You can also try to start noticing these expressions while reading for fun (you won’t have time for that if you are reading an exam Reading exercise). A word of caution though – you still need to read the types of texts that appear in the exam, i.e. mainly serious newspaper articles. A great source is The Guardian online.

First, let’s see how it is done with a normal text. At some later point, I’ll post about how to do it with Use of English exercises.

Here’s an article from The Guardian followed by my notes:

“New albums from some Universal Music artists will be available only to premium Spotify subscribers for the first two weeks of release, the two companies have announced. The deal means that for the first time ever, users of Spotify’s ad-supported free tier will not have access to the full catalogue of music on the streaming service. Instead, they will have to choose between paying up – the paid-for tier begins at £9.99 a month – or waiting another two weeks. Universal Music artists include Beck, Lorde, Katy Perry and Kanye West, as well as thousands of others. The streaming service says that artists can choose whether or not windowing applies to their work. The move, first rumoured in March, sees Spotify abandon its long-held stance that all music should be available to free subscribers, to encourage more people to sign up and then potentially convert them to a paid subscription down the line. Daniel Ek, chairman and chief executive of Spotify, said: “This partnership is built on a mutual love of music, creating value for artists and delivering for fans. We will be working together to help break new artists and connect new and established artists with a broadening universe of fans in ways that will wow them both.” Lucian Grainge, chairman and chief executive of Universal Music Group, said: “Today, streaming represents the majority of the business. Our challenge is transforming that upturn into sustainable growth. In a market this dynamic, one evolving more rapidly than ever before, success requires creative and continual re-evaluation of how best to bring artists’ music to fans.” Spotify’s largest competitors, including Apple Music and Tidal, do not have free tiers though both services allow time-limited free trials.”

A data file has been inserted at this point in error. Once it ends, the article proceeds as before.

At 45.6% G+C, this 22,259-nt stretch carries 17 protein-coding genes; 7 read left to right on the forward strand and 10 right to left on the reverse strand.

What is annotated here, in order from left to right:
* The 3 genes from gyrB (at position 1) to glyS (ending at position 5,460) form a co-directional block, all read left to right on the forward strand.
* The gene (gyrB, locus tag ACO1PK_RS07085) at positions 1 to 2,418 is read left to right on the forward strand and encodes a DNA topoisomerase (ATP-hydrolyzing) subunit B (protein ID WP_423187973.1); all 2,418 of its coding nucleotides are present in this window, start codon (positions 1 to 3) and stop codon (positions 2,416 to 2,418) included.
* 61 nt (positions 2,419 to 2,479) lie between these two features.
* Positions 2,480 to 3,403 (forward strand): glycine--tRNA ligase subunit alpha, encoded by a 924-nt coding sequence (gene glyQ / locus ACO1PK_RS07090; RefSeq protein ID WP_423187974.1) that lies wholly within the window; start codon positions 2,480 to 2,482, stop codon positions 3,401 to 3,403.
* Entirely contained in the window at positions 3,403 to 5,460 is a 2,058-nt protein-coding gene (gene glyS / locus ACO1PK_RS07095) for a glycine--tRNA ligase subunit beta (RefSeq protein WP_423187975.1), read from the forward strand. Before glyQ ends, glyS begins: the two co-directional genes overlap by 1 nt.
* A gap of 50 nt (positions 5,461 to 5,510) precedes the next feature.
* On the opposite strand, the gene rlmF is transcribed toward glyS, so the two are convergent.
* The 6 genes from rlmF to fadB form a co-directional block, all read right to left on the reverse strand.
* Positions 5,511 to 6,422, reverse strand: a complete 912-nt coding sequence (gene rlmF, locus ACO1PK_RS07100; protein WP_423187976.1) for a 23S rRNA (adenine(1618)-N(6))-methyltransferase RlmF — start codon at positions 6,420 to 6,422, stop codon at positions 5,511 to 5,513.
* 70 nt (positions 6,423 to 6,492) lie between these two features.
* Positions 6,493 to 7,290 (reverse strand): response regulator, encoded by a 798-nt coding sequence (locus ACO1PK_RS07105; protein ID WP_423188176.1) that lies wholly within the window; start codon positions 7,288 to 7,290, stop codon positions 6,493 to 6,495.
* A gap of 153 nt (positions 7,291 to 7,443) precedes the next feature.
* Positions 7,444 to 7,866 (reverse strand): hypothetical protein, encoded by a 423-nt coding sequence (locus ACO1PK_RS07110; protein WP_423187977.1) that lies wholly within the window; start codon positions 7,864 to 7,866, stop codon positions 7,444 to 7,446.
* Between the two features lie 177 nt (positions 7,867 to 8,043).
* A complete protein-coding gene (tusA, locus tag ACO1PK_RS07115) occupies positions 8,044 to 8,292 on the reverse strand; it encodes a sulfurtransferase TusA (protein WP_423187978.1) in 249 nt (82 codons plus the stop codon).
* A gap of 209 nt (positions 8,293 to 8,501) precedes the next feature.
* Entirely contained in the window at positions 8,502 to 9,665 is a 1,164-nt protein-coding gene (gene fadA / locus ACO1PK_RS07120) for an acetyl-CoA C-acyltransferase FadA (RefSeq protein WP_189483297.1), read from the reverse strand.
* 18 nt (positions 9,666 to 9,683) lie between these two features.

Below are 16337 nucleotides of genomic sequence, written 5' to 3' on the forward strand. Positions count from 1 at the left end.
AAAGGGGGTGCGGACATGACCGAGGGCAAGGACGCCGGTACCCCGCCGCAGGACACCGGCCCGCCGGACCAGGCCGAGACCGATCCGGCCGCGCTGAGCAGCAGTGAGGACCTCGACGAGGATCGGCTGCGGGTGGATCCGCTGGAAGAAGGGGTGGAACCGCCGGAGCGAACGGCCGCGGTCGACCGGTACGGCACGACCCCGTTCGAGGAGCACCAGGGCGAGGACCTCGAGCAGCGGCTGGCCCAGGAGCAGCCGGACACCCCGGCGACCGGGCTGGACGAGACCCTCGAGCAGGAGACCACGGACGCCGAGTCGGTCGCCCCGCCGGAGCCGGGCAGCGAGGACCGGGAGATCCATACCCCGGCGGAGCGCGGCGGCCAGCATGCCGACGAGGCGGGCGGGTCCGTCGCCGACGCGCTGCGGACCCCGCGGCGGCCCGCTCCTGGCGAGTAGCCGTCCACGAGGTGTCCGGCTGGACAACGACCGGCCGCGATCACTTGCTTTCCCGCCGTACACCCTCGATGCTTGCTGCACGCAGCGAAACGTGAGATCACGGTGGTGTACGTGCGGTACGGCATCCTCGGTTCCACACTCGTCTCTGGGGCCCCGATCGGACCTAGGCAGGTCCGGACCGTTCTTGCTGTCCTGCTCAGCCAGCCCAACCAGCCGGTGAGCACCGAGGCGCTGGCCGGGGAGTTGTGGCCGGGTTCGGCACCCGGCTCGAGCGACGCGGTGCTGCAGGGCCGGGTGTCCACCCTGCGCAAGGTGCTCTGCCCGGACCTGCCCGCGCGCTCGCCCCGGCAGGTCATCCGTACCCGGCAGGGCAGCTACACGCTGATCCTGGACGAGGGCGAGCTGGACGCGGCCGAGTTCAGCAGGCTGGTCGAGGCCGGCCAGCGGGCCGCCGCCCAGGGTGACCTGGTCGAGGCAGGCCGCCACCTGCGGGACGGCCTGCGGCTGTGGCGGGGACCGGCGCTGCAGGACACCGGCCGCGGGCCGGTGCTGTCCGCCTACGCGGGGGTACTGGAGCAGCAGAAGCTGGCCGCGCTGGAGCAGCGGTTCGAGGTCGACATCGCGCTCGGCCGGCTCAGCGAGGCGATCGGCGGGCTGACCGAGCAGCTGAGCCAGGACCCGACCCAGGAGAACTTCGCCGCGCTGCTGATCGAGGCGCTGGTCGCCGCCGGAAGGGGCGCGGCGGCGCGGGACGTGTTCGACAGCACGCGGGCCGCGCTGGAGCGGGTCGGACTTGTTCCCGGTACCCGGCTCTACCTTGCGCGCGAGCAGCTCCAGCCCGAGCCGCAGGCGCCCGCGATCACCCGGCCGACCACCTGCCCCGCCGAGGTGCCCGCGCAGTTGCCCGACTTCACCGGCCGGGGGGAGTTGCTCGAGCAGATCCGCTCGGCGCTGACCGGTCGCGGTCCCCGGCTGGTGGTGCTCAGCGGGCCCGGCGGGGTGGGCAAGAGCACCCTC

1. release and rumour (noun = verb)

2. bla bla bla, someone have announced.

3. something happens for the first time ever

4. at £9.99 (the preposition used with prices is “at”)

5. x, y, z, as well as bla bla bla. (list-making)

6. to be able to choose whether or not + a sentence/ infinitive

7. broaden (verb), broad (adjective)

8. growth (noun), grow (verb)

9. competitor, competition, to compete

10.  though = although (but can be used at the end of sentences, too)

Now, if you have a well-organised notebook, you can copy the above expressions and structures into different sections:

word building: 1, 7, 8, 9

linking or writing: 5, 6, 10

tenses (Present Perfect): 2

time expressions: 3

prepositional phrases: 4